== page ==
Anti-vowel function


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So I’m sure there is a less wordy way to code this function, but the way I’ve done it throws an error I don’t know the cause of.

My plan was to take each character in a string, separate them in a list, and then loop through the list. If one of the list indexes matched a vowel, I’d have it removed from the list. Then, I’d join the list indexes back together to reform the string and return it.

I understand that .remove() only removes the first index that would match, and that’s why I did a loop through the string as a list. I figured each time it reached a new index, it would be a new first time it could match and would therefore have no issues removing multiples of the same letter. Currently, my code returns:

Hy lk Words!

instead of

Hy lk Wrds!

And I see the issue is that it isn’t removing the third “o” in the string. It doesn’t seem to me like it is just an issue with not removing more than the first match since it got rid of the two “o” characters in “look”. What am I missing here that is causing just the third o to not be removed?

def anti_vowel(text):
    text = str(text)
    text = list(text)                  # turns text in list of letters
    for letter in text:                # loops through the list of letters and if letter matches vowel, remove it
        if letter == "a":
        elif letter == "e":
        elif letter == "i":
        elif letter == "o":
        elif letter == "u":
        elif letter == "A":
        elif letter == "E":
        elif letter == "I":
        elif letter == "O":
        elif letter == "U":

    joiner = ""                     # will be what is in between joined list indexes
    print joiner.join(text)          # debug ... joins list index letters 
    return joiner.join(text)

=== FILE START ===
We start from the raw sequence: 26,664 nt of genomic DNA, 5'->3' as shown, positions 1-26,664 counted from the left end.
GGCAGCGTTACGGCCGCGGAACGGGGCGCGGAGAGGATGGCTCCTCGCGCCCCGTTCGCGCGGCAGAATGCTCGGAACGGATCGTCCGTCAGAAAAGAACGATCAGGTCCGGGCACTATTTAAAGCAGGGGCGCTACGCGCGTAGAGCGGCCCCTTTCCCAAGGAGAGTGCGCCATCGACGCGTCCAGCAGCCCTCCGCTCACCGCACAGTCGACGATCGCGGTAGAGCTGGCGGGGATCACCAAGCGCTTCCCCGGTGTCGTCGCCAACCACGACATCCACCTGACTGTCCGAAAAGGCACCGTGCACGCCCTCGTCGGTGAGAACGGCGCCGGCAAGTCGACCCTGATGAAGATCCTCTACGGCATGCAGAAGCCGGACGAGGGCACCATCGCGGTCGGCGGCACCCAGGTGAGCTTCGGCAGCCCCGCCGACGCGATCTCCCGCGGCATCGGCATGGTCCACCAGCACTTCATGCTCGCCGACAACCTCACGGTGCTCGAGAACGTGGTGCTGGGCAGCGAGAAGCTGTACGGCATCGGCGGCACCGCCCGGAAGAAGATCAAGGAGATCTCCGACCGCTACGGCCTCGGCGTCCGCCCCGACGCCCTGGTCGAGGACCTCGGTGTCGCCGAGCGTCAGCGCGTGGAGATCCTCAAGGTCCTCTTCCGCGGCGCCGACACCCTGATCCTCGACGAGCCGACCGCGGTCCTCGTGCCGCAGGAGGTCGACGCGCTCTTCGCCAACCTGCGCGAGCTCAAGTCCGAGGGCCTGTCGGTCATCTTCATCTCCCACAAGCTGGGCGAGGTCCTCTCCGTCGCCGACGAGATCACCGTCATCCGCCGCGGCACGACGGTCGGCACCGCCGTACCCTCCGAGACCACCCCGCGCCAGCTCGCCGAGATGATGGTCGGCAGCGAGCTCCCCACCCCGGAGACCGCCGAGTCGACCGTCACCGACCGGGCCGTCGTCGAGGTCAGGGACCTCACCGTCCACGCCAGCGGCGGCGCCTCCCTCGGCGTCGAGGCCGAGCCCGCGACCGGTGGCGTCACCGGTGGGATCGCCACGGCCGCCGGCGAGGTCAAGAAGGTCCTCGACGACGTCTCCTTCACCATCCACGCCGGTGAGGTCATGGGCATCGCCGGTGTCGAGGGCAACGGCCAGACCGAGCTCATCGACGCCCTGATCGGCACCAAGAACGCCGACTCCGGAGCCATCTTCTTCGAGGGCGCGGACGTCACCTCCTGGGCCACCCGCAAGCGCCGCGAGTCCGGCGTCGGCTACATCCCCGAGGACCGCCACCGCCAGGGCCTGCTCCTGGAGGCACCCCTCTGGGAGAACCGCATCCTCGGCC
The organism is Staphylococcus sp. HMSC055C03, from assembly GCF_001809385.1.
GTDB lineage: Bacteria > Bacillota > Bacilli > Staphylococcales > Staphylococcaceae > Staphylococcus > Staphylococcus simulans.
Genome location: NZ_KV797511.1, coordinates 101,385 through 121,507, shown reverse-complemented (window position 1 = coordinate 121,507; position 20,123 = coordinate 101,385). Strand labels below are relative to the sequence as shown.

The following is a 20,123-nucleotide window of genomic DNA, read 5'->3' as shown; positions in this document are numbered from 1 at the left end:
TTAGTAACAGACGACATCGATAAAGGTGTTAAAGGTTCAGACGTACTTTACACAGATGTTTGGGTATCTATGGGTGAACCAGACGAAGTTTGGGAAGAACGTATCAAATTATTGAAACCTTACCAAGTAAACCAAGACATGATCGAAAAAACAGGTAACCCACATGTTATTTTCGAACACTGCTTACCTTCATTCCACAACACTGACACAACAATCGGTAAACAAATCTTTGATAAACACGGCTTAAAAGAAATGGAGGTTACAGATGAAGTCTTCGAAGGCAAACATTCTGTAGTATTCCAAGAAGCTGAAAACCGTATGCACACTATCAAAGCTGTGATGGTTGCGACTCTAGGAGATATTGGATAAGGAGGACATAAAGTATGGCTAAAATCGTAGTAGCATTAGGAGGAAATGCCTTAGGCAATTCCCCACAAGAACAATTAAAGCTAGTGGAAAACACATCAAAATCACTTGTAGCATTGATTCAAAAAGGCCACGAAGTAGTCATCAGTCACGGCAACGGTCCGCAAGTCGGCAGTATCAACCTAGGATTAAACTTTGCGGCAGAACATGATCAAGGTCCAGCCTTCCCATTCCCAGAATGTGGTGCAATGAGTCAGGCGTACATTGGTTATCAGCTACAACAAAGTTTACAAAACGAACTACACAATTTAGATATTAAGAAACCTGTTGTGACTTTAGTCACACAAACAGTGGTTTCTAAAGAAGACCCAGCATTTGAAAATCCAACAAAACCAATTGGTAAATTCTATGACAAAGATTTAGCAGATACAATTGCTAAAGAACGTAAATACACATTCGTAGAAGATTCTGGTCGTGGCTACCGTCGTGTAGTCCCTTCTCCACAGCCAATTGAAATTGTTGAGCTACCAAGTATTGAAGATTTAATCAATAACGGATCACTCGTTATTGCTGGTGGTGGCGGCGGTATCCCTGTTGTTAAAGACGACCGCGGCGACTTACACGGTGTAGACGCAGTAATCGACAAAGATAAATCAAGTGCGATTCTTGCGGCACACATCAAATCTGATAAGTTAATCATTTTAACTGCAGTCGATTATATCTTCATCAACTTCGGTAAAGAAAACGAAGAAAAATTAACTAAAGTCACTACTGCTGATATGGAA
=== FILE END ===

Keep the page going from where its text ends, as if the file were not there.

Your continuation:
anti_vowel("Hey look Words!")


That’s what you’d do with the vowels as well to avoid that repeated code. Also, strings can be iterated through, so obtaining a list first isn’t needed. (In fact, that’s how the list is created. By iterating through the string)

This has to do with modifying a value while at the same time reading from it. This isn’t by itself a problem, but that’ll make interactions likely, and you ran into one such interaction. It’s better to modify a separate value.

Specifically the iterator keeps increasing the index by 1, but when removing you’d want it to repeat the same index.

Is also really inefficient, since it iterates over the whole thing (first to find a matching value, and then to move the other values over to cover the gap created by the removed element)
You wouldn’t do it this way manually. You’d process one character at a time, either keeping or tossing it away, and then going to the next one.


Thanks for the advice and help.

def anti_vowel(text):
    text = str(text)
    vowel = "aAeEiIoOuU"
    new = []
    for c in text:
        if c not in vowel:

    return "".join(new)
    print "".join(new)

anti_vowel("Hey look Words!")

This is what I’ve ended up going with. I think it is a bit better than the other code haha.


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